Ten Movie Trends The Decade Didn't Need

Sometimes it seems like Hollywood hates us

By Drew Magary
|  Tuesday, Dec 15, 2009  |  Updated 12:26 PM PDT
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Ten Movie Trends The Decade Didn't Need

Lionsgate

Tobin Bell is back as the Jigsaw Killer this week in Saw VI. Is it a flashback or is it real?

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I was going to write a list of the ten worst movies of the decade, but I quickly realized that I almost certainly haven't seen them. Say what you will about movie critics, but they do serve one useful purpose.

They watch "Battlefield Earth" so that you don't have to. I never saw that movie. No one I know ever saw that movie. Did it even happen? I'm not certain. So it's hard for a layperson such as myself to compile a 10 worst movies list for the 2000's because I spent much of the decade doing my best to NOT go see terrible movies. HOWEVER, that isn't going to stop me from voicing my concern about some of the more alarming overall trends in moviemaking over that time span.

Let's face it, the odds of you watching a good movie these days are pretty low. To make a movie that's good, you need good acting, good writing, and good direction. And you have to get approval from 4,000 people at the studio. All that has to happen simultaneously for your movie to not suck. It's an impossible task, and it's been made even more difficult by the following ten horrible trends in filmmaking this century:

1. Torture Porn

Look no further than Roger Ebert’s review of the 2005 movie "Chaos"  to sum up the state of modern horror films:

By the end of the film, they will have raped and murdered the girls, not always in that order, nor does the bloodshed stop there. The violence is sadistic, graphic, savage and heartless. Much of the action involves the girls weeping and pleading for their lives. When the film pauses for dialogue, it is often racist.

Now, I'm all for movie violence. It's one of the great American inventions. But I'm not wild about movies that forsake the idea of, you know, an actual plot in favor of showing women getting raped and killed for 80 minutes. If that's something that interests you, you should probably not be around children while unsupervised.

2. The Desecration Of The Zucker-Abrahams-Zucker Legacy

Once upon a time, Jerry Zucker and company made spoof movies like "Airplane" and "The Naked Gun" that were funny, and looked like they were produced in a time span of longer than three minutes. They have now given way to the team of Seltzer-Friedberg? Unfamiliar with their work? Allow Maddox's Vague Genre Movie spoof to bring you up to speed. It's quite a winning recipe. Take bad actors, then re-enact scenes from recent movies in no particular order. Then add a Carmen Electra cameo. BOOM! Comedy gold. Even David Zucker himself directed a "Scary Movie" sequel this decade. Et tu, sir?

3. Product Placement Taken to new lows in 2005's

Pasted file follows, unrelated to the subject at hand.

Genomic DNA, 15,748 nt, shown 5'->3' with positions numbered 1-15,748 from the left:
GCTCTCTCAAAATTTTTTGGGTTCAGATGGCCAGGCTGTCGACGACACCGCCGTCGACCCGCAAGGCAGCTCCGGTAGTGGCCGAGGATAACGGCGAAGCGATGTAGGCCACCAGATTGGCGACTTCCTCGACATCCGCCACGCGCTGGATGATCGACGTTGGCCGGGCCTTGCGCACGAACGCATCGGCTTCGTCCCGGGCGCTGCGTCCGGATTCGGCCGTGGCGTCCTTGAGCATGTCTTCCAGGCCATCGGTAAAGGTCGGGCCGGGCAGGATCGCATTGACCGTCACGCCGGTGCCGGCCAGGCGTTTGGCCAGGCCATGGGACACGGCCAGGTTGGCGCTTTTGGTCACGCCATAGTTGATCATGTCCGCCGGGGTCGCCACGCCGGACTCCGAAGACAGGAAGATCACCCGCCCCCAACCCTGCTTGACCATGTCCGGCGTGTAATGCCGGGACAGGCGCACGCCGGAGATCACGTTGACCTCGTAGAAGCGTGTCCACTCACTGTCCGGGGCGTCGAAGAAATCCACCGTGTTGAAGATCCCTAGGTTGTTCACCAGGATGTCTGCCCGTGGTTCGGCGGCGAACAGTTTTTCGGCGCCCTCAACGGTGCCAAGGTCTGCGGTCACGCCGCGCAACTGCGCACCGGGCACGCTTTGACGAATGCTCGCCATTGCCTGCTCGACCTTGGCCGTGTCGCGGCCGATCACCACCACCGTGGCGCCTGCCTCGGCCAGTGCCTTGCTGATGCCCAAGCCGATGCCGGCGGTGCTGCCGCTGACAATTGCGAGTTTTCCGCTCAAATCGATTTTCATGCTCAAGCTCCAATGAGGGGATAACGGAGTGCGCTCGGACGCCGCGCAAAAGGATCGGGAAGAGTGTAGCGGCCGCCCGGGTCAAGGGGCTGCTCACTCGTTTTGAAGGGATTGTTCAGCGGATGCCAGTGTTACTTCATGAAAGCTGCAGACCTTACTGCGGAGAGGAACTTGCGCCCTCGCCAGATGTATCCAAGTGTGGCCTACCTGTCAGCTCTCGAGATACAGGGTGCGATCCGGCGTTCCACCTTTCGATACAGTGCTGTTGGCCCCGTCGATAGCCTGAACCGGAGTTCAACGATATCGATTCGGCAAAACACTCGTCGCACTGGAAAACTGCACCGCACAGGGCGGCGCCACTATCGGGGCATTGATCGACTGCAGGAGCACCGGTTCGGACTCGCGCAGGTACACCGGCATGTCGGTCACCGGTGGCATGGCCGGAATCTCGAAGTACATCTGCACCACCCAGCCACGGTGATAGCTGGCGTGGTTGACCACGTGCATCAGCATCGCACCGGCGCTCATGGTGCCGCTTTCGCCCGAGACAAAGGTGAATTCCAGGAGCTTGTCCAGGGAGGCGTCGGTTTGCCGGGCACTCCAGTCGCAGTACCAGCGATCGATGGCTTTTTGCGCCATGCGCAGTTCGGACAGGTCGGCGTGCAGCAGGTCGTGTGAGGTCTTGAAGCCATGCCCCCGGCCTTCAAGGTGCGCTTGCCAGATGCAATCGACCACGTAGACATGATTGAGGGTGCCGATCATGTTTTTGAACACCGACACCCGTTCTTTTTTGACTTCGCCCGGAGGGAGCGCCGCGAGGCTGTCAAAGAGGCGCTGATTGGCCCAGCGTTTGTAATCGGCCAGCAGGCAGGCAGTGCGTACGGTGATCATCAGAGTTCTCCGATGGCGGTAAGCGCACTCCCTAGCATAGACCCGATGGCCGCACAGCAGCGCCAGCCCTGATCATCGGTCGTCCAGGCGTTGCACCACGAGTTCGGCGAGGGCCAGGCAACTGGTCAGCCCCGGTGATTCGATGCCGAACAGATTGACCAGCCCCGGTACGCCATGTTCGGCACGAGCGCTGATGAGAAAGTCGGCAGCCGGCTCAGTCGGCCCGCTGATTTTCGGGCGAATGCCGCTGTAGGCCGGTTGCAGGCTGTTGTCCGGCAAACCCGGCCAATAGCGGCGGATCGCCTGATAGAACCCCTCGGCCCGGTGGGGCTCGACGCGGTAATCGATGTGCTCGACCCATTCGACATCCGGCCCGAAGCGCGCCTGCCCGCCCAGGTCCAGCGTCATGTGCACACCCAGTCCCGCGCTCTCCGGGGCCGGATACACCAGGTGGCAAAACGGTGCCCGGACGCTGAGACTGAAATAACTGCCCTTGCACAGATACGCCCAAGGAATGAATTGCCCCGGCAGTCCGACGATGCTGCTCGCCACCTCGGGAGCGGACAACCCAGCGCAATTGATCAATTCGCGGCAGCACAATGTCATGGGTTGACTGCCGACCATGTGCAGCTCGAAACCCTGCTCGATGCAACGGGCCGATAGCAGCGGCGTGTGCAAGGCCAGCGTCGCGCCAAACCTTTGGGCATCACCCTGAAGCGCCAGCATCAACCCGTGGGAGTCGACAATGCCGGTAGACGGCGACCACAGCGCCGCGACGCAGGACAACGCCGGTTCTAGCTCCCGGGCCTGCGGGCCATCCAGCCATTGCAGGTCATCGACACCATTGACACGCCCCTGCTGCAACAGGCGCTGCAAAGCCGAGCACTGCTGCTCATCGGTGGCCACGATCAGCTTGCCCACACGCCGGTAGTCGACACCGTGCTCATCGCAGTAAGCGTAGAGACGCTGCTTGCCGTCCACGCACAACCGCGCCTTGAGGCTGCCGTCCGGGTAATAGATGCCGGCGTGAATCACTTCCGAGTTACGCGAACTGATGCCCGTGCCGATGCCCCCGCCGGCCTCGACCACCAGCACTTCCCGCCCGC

The Island, which featured an establishing shot of an Aquafina bottle, and Austin Powers in "Goldmember," which was a 90-minute Mini commercial. Dude, I paid to go this movie. THERE WERE 30 MINUTES OF ADS AT THE BEGINNING. It's one thing to have a product in the background because you need real product in the background. It's another to divert the film for the sole purpose of showcasing a Mercury Mariner.

4. Actors Playing Unlikable People In Unwatchable Indie Oscar Bait

Someone recommended to me that I watch "Half Nelson" with Ryan Gosling, because Gosling is so good in it. I want to smack that person in the face with a table saw. Here's the plot of "Half Nelson": a teacher smokes crack, kinda hits on a student he befriends, and keeps smoking crack. That's the plot. It could have been told in five minutes. But noooo, I have to sit there and watch Gosling play a jackass because that's a brave thing to do. Brutal.

5. Film Critics Refusing To Completely Trash New Tyler Perry Films Because They Don't Want To Be Accused Of Racism

Funny how those F's for Perry became B-minuses so very quickly over the years. What's the matter, Entertainment Weekly? Too scared to say what you really think? Admit it: those movies are wretched. You know it.

6. The Continued Descents Of Robert De Niro And Al Pacino

Fourteen years ago, these two paired up for "Heat," and it was a big deal. This year, they teamed up for "Righteous Kill," a movie that shouldn't have even qualified for direct-to-DVD status. It's fair to say now that De Niro is a BAD actor. Not formerly great. Not a legend. Just a really terrible actor with no range at all.

7. The End Of Medium-Sized Movies

It's not worth a studio's time to make a movie for $30 or $40 million anymore. Every movie is now made for either $150 million and force-fed as a hit to the marketplace, or they are made for NOTHING. As a result, you have studios making less movies every year, and being so heavily invested in those few movies that they are micromanaged into nothing.

8. The Return Of The Musical

Damn you, "Chicago." Damn you to Hell.

9. George Lucas Putting The Finishing Touches On Ruining My Childhood By Explaining That Darth Vader Got That Way Because He Didn't Get A Promotion

Way to plumb the depths of evil there, George. Tune in next week, when Darth gets frustrated with Monster.com because the listings are always from the same anonymous profiling agency. THEY DON'T HAVE A REAL JOB!

10. From Justin To Kelly

I don't need to see that train wreck to know it was probably the worst film of the decade, and perhaps beyond. Honorable mention to Jane Fonda's return to film and Russell Crowe getting fat. Yours in the comments.

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